Midlife birth control; How to know if a IUD right for you

As women age they can struggle with lower sex drive due to fear of pregnancy, heavy irregular periods, and other reasons related to their body. There is a device for women that can act as a midlife birth control, control periods, and help women gain their sex drive back.

Spectrum Health's nationally recognized menopause specialist Dr. Diana Bitner, discusses the functions and benefits of a UID when it comes to sex drive.

The IUD, or intrauterine device, comes in two forms: one is made of copper, and the other of flexible plastic and contains progesterone. They both work in similar ways to provide birth control but the IUD with progesterone also has the benefit of improving periods by making them much lighter or stopping them altogether depending on which IUD is chosen.

The IUD is easy to place in the office, and should be done by a health care provider-a doctor, Nurse Practitioner, or Certified Midwife who is experienced and very comfortable with the procedure. It is best to have the IUD placed during or immediately after the period to be more sure of not being pregnant, and if there is any question about uterine fibroid or having a uterus with a misshaped cavity, an ultrasound should be done first.

Dr. Bitner understands that having a IUD sounds scary, so here's a rundown of what a IUD does, and how to know which option is right for your body:

  • The IUD with progesterone is a great option for midlife women.
  • The IUD without progesterone is made of copper, and is good for nine years.
  • There are several IUDs with progesterone and are different sizes and doses of progesterone.
  • The IUD does not cause infertility.
  • The IUD only has a slight risk of infection associated with putting it in, but not after.
  • The IUD can be removed easily any time.
  • The IUD with progesterone has excellent birth control and can make periods lighter or go away altogether.
  • The IUD with P has good evidence that it is helpful to reduce endometriosis symptoms including pain, bowel complaints, and bloating.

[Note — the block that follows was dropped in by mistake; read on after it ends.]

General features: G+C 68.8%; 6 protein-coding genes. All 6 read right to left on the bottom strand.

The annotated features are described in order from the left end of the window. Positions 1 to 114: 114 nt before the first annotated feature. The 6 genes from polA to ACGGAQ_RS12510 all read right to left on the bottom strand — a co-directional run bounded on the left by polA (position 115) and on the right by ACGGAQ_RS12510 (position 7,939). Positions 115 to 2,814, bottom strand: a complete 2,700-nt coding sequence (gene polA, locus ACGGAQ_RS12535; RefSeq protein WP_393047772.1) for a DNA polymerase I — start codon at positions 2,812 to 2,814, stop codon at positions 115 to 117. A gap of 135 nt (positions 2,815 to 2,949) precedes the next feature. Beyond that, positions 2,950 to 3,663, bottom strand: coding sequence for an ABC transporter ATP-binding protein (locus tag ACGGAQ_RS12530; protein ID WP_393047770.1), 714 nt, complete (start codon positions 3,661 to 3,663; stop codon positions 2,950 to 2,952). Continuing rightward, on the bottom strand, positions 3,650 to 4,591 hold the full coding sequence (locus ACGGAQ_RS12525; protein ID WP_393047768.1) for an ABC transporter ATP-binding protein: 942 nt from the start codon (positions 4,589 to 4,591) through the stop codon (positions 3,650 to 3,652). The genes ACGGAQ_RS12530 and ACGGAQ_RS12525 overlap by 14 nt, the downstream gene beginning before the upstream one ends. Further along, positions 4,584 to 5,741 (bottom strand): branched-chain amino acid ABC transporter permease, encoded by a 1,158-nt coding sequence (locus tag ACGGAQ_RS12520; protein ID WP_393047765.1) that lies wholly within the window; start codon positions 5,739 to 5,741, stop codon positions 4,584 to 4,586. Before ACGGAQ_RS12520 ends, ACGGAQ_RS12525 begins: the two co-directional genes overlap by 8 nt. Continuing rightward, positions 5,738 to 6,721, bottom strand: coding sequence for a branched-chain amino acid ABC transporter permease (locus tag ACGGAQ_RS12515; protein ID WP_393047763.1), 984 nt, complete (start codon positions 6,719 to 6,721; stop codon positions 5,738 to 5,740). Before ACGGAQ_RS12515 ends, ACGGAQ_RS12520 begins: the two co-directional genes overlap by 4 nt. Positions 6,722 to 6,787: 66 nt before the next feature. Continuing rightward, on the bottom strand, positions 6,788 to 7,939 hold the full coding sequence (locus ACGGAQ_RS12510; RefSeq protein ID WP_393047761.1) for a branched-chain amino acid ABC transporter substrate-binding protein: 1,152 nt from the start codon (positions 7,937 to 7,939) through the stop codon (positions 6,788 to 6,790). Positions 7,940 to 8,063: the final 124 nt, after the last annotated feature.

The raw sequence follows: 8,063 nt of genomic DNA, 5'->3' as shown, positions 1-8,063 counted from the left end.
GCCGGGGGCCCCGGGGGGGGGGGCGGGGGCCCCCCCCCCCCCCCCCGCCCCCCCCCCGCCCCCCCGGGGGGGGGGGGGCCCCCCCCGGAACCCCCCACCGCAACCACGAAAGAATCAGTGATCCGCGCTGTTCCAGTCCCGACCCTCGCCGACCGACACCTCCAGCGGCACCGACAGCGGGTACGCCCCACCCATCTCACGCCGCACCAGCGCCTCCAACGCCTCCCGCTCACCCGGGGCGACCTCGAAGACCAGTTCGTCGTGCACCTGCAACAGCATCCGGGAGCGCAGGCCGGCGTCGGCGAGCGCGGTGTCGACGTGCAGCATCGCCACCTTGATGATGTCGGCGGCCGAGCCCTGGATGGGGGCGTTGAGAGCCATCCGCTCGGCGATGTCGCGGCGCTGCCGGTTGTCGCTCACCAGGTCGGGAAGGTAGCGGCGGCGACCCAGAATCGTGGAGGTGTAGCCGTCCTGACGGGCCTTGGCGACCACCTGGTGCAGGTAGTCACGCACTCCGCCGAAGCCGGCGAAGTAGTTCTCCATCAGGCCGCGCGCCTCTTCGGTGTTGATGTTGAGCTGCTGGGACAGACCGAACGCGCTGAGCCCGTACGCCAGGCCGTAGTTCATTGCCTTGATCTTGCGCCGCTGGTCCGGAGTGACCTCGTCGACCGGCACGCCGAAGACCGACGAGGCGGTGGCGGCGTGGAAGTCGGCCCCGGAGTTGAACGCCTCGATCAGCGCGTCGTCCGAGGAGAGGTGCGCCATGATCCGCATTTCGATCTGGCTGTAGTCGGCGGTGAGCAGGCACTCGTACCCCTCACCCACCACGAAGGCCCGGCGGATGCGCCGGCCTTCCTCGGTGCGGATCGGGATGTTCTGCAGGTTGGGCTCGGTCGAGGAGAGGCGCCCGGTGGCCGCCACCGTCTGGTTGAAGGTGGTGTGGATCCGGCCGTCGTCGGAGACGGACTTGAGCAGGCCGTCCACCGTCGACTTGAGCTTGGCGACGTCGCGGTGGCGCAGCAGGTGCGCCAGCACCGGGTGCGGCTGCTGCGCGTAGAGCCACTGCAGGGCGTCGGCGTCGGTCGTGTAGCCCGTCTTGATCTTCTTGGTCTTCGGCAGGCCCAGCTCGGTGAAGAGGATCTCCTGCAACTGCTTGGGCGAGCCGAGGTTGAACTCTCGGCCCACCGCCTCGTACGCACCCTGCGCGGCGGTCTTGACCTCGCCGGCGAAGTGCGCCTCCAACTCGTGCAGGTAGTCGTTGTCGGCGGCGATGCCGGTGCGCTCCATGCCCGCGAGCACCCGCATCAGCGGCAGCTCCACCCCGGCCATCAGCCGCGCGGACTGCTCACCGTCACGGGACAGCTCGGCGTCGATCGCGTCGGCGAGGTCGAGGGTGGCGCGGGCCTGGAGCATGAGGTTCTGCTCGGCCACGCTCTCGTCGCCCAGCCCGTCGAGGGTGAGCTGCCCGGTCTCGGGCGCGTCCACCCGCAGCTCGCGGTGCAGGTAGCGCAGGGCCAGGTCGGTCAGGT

• The IUD-P can be used to treat precancerous cells in women and reduce the risk of uterine cancer in women with high risk such as PCOD, obesity, and Type II Diabetes.
  • The IUD-P can be used off label for protection of the lining of the uterus with FDA approved estrogen medications for the symptoms of hot flashes, night sweats, etc.
  • Complications of the IUD are rare such as uterus perforation, migration out of the uterus, poking into the uterus wall, falling out, etc
  • The IUD-P can be used safely in many women with risk for blood clots who cannot take the birth control pill or use systemic progesterone like the implant or shot.
  • With the higher dose IUD there is spotting for 1-3 months right after insertion, but then tends to go away and be gone for the life of the IUD, continued spotting is rare and the cause can usually be determined and fixed.
  • The lower dose IUD-p’s usually allow women to still have periods and are light and regular.

Learn more about UIDs and a wide variety of other women's health topics at Spectrum Health's Doctor Dialogue: Reclaim Your Sexual Well-Being. Midlife and menopause experts, like Dr. Bitner, will host a panel about the following women's health topics:

  • Sex therapy
  • Vibrators, lubrications and other practical solutions
  • Menopausal vaginal dryness and treatment options
  • Urinary incontinence and surgical solutions
  • Pelvic floor health

The panel will start at 6 p.m. at the Calvin College Prince Conference Center. The event is free and open to the public, but attendees must register at spectrumhealth.org/doctordialogue or call (616)-267-2626 option 4.

Can't make it to the event? Spectrum Health will be streaming the event live on their Facebook page.

Dr. Bitner's office is located at 3800 Lake Michigan Drive Northwest, Suite A. To schedule an appointment with her, call (616)-267-8225.

All information was provided by Dr. Diana Bitner, her blog. Read more.

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